US 99 was still appears to aligned between San Fernando and Pasadena in 1934 as evidenced by the Division of Highways Map City Insert from the same year.  Interestingly the Division of Highways State Map appears to suggest that US 99 may have followed LRN 4 on south San Fernando Road and turned east on Colorado Boulevard on LRN 161 to reach US 66 in Pasadena.

1933 was a landmark year in terms of State wide transportation and a key reason US 99 was moved off LRN 9 between San Fernando and Pasadena onto LRN 4 into Los Angeles.  The State Legislature removed restrictions that prevented State Funds from being used to maintain urban roadways.  This change by the Legislature led to the addition of numerous urban highways being adopted including the extension of LRN 9 to Ventura.

The shift of US 99 into Los Angeles via LRN 4 likely occurred in early 1935.  Much of the shift of US 99 into downtown Los Angeles was documented previously on the Arroyo Seco Parkway blog.

The Arroyo Seco Parkway and early US 66 terminus points in downtown Los Angeles

In a August 1934 California Highways and Public Works Guide the Signed State Highways were announced.  CA 118 was announced to be aligned along LRN 9 from US 101/LRN 2 near El Rio via San Fernando to US 66/LRN 9 in Pasadena.  CA 118 can be seen on a State Wide Map on Page 21 and the routing can be seen on Page 32.

The Signed State Highways functionally became effective at the advent of the New Year of 1935.  The original surface alignment of CA 118 absorbed what was US 99 on LRN 9 between San Fernando and Pasadena.

The route of early CA 118 between Pasadena and San Fernando can be seen on this 1935 Goshua Highway Map of Los Angeles.  The 1935 Goshua Highway Map shows all the roadways described above between Pasadena and Los Angeles signed as Foothill Boulevard.  The alignment of CA 118 appears to take a simplified route from US 66/LRN 9 on Colorado Street up Fair Oaks Boulevard and Lincoln Avenue to Foothill Boulevard on a bypass of Altendena.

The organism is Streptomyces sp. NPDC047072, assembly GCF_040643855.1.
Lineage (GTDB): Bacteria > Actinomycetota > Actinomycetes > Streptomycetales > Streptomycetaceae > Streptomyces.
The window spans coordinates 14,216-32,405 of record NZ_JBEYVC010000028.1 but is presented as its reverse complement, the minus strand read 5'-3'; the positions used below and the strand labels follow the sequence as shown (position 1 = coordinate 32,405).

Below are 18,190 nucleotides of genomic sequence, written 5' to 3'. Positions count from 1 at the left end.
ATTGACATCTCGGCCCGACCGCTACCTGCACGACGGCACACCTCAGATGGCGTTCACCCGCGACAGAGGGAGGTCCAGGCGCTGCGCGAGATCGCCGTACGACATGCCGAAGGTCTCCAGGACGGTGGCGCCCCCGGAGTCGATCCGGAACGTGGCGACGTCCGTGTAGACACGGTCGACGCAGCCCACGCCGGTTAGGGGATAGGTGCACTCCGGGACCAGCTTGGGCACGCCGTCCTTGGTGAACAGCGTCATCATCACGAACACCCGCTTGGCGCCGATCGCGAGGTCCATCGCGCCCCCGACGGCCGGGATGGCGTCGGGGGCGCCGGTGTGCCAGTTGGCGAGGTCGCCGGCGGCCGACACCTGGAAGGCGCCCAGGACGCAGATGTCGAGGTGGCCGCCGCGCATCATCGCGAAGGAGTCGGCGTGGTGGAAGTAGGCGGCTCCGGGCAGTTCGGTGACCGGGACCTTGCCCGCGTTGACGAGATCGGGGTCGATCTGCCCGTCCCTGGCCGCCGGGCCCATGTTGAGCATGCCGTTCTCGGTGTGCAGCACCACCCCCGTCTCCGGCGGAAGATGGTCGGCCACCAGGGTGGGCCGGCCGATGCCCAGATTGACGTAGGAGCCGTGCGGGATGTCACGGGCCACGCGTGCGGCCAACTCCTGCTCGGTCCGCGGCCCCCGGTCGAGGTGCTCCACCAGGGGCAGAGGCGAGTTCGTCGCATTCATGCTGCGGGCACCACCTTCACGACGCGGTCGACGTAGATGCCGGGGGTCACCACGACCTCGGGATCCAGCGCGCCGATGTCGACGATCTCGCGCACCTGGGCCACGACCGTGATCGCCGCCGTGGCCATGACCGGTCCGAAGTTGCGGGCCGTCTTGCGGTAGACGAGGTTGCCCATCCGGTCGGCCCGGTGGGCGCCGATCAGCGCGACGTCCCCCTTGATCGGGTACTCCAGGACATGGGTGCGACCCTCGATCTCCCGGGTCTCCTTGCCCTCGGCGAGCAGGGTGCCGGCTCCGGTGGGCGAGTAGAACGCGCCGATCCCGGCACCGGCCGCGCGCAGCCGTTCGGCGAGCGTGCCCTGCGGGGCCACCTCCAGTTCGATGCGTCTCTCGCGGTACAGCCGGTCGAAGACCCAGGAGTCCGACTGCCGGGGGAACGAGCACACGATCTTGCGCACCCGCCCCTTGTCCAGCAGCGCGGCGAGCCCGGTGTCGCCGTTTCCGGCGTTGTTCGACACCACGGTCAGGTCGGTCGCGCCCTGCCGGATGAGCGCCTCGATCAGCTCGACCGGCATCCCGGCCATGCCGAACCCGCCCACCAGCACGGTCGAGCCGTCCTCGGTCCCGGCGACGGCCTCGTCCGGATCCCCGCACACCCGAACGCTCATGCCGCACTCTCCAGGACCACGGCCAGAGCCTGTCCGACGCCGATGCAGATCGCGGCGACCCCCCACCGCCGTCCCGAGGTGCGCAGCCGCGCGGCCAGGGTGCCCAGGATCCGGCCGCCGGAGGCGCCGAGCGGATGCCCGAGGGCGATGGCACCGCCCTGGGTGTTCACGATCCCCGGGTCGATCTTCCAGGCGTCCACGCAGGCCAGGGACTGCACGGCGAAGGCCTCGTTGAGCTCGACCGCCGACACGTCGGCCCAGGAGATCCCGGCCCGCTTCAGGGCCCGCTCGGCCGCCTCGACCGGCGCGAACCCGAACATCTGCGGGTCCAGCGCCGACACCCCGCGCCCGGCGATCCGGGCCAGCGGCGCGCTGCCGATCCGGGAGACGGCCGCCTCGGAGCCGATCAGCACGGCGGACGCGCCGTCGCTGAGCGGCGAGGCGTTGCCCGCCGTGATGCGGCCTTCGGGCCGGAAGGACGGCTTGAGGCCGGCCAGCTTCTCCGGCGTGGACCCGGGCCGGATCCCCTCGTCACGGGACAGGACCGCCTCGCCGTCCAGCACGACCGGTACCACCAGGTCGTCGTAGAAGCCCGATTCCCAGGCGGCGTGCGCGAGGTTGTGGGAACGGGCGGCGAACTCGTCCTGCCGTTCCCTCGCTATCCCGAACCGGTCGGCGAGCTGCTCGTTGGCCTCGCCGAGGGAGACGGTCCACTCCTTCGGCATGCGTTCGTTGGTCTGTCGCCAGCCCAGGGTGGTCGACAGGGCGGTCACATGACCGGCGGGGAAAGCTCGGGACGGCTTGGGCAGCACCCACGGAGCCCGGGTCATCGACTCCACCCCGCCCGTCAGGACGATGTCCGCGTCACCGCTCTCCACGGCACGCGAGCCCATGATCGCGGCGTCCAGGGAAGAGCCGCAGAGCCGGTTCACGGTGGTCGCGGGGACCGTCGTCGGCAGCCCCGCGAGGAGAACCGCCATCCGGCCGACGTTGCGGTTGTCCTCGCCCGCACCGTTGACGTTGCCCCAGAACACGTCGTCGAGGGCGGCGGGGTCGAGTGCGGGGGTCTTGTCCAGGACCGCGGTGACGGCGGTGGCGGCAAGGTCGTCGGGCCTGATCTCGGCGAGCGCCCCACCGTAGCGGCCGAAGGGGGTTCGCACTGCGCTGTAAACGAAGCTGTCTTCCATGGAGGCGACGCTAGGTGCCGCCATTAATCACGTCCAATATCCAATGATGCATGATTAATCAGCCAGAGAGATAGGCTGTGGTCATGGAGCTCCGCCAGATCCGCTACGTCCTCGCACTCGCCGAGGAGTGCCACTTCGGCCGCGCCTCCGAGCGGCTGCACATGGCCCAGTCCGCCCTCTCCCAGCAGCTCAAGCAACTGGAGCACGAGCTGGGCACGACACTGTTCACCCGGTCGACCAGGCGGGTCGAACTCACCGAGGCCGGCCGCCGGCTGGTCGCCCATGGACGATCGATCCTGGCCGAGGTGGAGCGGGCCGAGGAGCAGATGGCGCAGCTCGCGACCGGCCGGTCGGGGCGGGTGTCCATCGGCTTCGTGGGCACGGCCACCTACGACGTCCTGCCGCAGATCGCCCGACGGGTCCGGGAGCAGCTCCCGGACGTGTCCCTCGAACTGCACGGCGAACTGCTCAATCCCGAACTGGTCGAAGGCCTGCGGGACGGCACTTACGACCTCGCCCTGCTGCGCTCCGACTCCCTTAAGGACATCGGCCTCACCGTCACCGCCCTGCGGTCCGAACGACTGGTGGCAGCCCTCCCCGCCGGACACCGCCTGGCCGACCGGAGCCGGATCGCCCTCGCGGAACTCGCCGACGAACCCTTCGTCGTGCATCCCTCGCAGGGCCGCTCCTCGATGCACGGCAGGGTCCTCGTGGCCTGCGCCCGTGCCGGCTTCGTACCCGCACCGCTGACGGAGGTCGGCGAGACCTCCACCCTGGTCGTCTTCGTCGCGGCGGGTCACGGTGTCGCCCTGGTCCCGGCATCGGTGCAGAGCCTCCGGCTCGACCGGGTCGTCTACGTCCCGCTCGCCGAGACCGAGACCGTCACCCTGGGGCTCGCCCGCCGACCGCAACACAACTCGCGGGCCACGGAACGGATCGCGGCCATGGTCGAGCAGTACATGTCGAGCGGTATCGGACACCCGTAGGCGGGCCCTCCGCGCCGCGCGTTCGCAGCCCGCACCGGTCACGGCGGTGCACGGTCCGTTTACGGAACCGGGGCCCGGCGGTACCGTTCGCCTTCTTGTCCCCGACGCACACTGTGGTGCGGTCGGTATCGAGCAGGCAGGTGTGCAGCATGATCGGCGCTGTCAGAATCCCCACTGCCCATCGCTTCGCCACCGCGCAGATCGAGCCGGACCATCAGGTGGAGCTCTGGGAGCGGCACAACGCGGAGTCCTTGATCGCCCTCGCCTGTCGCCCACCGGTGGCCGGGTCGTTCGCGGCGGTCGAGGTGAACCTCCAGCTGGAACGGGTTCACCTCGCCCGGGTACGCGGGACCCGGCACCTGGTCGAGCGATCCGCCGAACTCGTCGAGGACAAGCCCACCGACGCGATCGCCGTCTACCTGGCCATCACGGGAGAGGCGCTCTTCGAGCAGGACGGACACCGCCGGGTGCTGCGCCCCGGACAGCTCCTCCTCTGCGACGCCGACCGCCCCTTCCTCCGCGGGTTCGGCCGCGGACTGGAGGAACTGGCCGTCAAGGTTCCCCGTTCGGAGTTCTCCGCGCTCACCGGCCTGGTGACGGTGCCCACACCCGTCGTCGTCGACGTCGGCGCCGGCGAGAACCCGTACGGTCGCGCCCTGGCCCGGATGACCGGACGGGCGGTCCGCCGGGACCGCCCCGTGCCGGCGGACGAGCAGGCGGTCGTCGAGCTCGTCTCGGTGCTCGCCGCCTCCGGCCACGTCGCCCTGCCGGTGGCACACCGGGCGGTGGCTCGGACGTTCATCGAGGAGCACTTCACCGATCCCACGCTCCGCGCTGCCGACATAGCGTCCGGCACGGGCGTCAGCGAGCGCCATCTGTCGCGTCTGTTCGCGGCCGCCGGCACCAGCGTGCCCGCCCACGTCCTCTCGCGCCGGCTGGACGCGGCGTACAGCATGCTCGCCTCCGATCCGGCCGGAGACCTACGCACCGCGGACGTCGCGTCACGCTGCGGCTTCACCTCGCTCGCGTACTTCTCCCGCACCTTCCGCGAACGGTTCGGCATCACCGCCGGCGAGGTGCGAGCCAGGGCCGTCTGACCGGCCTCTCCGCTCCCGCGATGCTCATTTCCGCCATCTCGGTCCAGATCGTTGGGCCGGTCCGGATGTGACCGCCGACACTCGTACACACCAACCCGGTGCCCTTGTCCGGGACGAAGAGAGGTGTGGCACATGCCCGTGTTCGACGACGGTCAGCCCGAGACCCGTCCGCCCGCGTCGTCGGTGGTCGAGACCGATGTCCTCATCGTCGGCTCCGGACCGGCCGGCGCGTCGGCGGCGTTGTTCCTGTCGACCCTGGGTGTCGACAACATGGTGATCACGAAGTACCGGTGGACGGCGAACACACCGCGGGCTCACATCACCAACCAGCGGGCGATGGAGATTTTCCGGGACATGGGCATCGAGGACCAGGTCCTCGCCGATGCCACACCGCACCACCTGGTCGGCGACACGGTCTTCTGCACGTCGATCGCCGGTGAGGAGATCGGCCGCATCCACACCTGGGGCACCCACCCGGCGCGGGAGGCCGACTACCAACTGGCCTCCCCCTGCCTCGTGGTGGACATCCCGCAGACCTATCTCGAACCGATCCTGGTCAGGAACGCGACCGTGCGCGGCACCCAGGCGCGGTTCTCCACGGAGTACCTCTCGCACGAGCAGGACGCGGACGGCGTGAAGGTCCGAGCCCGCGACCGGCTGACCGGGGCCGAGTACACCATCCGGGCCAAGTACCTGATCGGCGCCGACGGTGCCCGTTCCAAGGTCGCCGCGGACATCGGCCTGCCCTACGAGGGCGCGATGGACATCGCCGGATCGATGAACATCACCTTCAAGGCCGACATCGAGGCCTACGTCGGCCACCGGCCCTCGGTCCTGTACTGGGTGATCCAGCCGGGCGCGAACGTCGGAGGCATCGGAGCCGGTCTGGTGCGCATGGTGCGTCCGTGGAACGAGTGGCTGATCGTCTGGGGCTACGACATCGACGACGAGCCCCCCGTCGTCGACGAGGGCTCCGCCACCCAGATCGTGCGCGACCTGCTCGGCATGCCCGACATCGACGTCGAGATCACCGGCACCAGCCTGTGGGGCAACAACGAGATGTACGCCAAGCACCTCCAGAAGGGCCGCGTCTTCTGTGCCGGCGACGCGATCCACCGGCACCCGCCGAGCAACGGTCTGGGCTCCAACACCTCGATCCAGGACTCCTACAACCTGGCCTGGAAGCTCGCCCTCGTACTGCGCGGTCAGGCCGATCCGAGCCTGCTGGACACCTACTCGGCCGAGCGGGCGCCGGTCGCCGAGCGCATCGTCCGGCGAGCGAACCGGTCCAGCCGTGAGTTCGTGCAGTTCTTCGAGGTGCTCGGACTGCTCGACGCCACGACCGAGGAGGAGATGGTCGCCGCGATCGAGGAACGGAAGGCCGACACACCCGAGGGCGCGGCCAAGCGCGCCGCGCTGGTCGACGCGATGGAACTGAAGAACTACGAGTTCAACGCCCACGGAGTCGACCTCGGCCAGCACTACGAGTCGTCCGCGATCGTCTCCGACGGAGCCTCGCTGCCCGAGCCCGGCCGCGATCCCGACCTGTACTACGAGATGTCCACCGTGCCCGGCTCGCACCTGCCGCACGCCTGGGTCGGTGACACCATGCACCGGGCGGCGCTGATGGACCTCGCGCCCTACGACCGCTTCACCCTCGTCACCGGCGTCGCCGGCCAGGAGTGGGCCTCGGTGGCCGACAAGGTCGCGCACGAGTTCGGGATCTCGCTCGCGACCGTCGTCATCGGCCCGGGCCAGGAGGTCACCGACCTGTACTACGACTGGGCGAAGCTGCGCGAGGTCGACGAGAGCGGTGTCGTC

In December of 1940 the Arroyo Seco Parkway was completed which led to US 66 being realigned.  The shift in US 66 appears to have extended CA 134 east on Colorado Street past the eastern terminus of CA 118 on Fair Oaks Boulevard.  This can be seen on the 1940 Division of Highways State Map City Insert.

According to in 1955 part a small part of CA 118 between Gould Avenue in La Canada Flintridge and Montana Avenue in Pasadena was completed to freeway standards.  This new segment of freeway can be seen on the 1958 Division of Highways State Map City Insert and was later bypassed by I-210 on the Foothill Freeway when it was built over the Arroyo Seco in 1974.

CA 118 between Gould Avenue in La Canada Flintridge to Montana Avenue is seen on the January/February 1957 California Highways and Public Works Guide as a completed freeway in a District 7 report.

CA 118 essentially went through the 1964 California State Highway Renumbering unchanged in regards to field signage.  That said, the route of CA 118 was slated to undergo massive changes starting with the 1964 State Highway Renumbering.   CA 118 between Pasadena and San Fernando was assigned LRN 210 in anticipation I-210/Foothill Freeway being built eastward towards I-10.   CA 118 itself was legislatively extended from San Fernando through the San Gabriel Mountains via Big Tujunga Canyon on what had been defined as LRN 266 in 1963 to the planned CA 249.  All changes relating to CA 118 during the California State Highway Renumbering can be observed by comparing the 1963 Division of Highways State Map to the 1964 Edition.

1963 Division of Highways Map

1964 Division of Highways Map